We’ve all read them before. Posts or YouTube videos or word of mouth story where someone talks about the trip from hell they had to endure because…things didn’t go to plan. That’s it. They didn’t get kidnapped by the cartel or the mafia, they weren’t robbed of all their possessions, they didn’t survive a plane crash. They just made plans that didn’t get followed through with. Maybe I’m sounding like an asshole but I don’t think that not doing everything you wanted or your plans going off course makes it a trip from hell. It just makes it unexpected.
I recently took my first vacation from work and went on a girls’ trip to Athens.
Getting there was a bit frightening. It was my first time flying standby and I had seen that the flight was full a few days prior. But I knew that people don’t always show up for their flights so I wasn’t worried. Our first leg from JFK to Copenhagen went smooth, both my friend and I got seats and were able to get to where we needed and I thought the worst part was over.
We get to the gate a couple hours later for the second leg to Athens and I see five Cabin Crew walk onto the plane. I didn’t think much of it besides that we would be on a training flight. However, that was important to know when we realized there were six of us waiting for standby seats and one of us would have to take the jumpseat. I volunteered, being the only one who actually worked the 737’s (the other two crew work on our larger 787’s). Then, as the gate agent is printing our tickets off, a man comes running to the gate, panting and sweating. He tells the gate agent he’s going to Athens. Cue all six of us staring in horror at him, knowing this could cause one of us to be kicked off the flight or forced to sit in the cockpit for three hours (a fate that is really not as cool as one might think, it’s very cramped in there!) But luck was on our side this time, the gate agent told us he didn’t have to let him on due to the doors technically being closed. Even more luck (well for us, not him), he was flying with a different airline to Athens and had to go to the other side of the airport for his actual flight. I almost feel bad, he probably missed his flight…but I didn’t miss mine! I just had to sit in the very back of the plane with my Dutch colleagues and hope I wasn’t too much in their way. They said I wasn’t, but everyone who ever had to sit in the jumpseat knows you’re kind of always in the way a bit. There just isn’t room in the galley for four people. But hey, at least I wasn’t trapped in a locked cockpit!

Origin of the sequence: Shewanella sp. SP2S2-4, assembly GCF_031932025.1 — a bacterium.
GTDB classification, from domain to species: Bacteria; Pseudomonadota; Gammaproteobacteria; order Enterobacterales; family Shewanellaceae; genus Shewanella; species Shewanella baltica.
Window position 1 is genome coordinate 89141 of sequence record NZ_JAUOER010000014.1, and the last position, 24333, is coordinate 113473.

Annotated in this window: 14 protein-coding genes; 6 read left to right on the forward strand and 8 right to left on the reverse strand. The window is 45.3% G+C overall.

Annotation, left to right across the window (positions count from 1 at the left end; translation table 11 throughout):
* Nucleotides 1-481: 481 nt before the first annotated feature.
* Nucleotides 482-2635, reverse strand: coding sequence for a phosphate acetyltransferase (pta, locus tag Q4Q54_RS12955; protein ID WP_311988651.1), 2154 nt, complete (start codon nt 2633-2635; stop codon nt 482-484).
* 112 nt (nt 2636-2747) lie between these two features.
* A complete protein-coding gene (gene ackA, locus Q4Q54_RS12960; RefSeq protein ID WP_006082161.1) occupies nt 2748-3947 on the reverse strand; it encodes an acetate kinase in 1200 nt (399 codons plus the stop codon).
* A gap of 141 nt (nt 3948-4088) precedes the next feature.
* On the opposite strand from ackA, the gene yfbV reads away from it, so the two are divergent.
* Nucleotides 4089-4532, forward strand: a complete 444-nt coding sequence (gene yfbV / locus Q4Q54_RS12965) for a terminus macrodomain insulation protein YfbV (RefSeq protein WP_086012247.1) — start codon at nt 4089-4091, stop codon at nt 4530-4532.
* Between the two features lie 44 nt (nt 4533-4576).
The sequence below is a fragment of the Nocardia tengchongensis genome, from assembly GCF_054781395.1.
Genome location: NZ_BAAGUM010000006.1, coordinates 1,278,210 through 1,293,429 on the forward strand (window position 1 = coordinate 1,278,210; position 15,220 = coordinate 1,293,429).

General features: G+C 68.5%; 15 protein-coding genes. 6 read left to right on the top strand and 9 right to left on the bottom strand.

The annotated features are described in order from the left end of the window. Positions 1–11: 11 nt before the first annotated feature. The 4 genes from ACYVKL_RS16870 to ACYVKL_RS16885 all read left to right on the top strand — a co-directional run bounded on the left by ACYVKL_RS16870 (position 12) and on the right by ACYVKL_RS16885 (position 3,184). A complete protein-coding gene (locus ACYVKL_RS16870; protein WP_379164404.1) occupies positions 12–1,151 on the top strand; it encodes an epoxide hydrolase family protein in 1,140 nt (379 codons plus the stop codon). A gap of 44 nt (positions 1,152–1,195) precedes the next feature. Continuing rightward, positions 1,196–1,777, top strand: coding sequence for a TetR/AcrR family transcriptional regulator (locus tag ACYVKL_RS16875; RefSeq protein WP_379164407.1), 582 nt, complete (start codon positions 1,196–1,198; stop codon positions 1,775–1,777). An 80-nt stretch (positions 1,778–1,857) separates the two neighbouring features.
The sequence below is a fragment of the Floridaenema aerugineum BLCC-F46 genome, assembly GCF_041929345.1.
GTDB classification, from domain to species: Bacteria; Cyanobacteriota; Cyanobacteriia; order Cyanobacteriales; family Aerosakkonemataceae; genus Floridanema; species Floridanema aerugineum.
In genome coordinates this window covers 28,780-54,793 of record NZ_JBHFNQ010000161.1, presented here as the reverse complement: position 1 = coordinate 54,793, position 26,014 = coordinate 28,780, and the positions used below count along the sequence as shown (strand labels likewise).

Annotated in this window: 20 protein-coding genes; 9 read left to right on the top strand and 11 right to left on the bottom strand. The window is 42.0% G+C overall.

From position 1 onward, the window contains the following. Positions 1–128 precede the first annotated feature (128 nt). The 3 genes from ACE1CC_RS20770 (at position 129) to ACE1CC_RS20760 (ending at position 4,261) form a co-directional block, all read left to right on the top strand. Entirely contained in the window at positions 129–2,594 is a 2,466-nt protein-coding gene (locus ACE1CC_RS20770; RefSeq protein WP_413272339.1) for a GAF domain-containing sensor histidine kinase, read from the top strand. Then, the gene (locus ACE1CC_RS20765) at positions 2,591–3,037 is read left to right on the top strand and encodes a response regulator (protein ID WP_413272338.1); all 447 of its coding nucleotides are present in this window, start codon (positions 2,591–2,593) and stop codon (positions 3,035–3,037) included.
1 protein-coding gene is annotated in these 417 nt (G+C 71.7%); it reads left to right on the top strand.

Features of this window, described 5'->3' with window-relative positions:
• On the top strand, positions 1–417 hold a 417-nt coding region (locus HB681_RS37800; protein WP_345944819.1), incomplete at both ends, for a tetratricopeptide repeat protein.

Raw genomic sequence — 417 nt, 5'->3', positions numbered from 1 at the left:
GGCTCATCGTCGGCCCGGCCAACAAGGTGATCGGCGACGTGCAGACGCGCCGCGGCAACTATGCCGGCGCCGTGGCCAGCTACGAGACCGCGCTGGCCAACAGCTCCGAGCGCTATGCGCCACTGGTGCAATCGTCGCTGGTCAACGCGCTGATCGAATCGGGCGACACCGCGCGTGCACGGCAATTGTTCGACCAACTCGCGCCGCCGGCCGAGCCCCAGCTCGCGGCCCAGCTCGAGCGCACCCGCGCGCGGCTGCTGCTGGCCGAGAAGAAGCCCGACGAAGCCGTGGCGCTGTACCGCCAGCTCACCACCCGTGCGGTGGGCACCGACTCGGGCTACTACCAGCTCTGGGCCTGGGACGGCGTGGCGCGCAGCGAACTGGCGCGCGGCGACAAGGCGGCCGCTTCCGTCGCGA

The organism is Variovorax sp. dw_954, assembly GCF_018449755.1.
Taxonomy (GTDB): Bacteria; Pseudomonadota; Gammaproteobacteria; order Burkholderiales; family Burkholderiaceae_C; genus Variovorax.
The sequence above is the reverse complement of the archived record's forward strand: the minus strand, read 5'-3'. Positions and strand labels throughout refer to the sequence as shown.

After our long weekend in Athens, I was left on my own to figure a way back home before work while my friends went SCUBA diving in Egypt. After looking up cheap flights from Athens that could eventually get me home, I decided to spend a day in Malta.
Having no expectations of this small Mediterranean island south of Italy, I hopped my flight in the evening with only my hostel figured out for the night. As it turned out, it was a great hostel, close to the marina and the beach as well as a ton of different restaurants and clubs.
It being a weekend night, I got invited to go clubbing with some ot the girls from my dorm room. Marco Polo, where I stayed, has a really convenient rooftop bar as well as cheap drinks (that night the special was two cocktails for €5) to pregame with. Then, about five or six clubs were on the same strip near a couple of late night restaurants so all in all, I have to say Saint Julian’s knows how to set up their city center.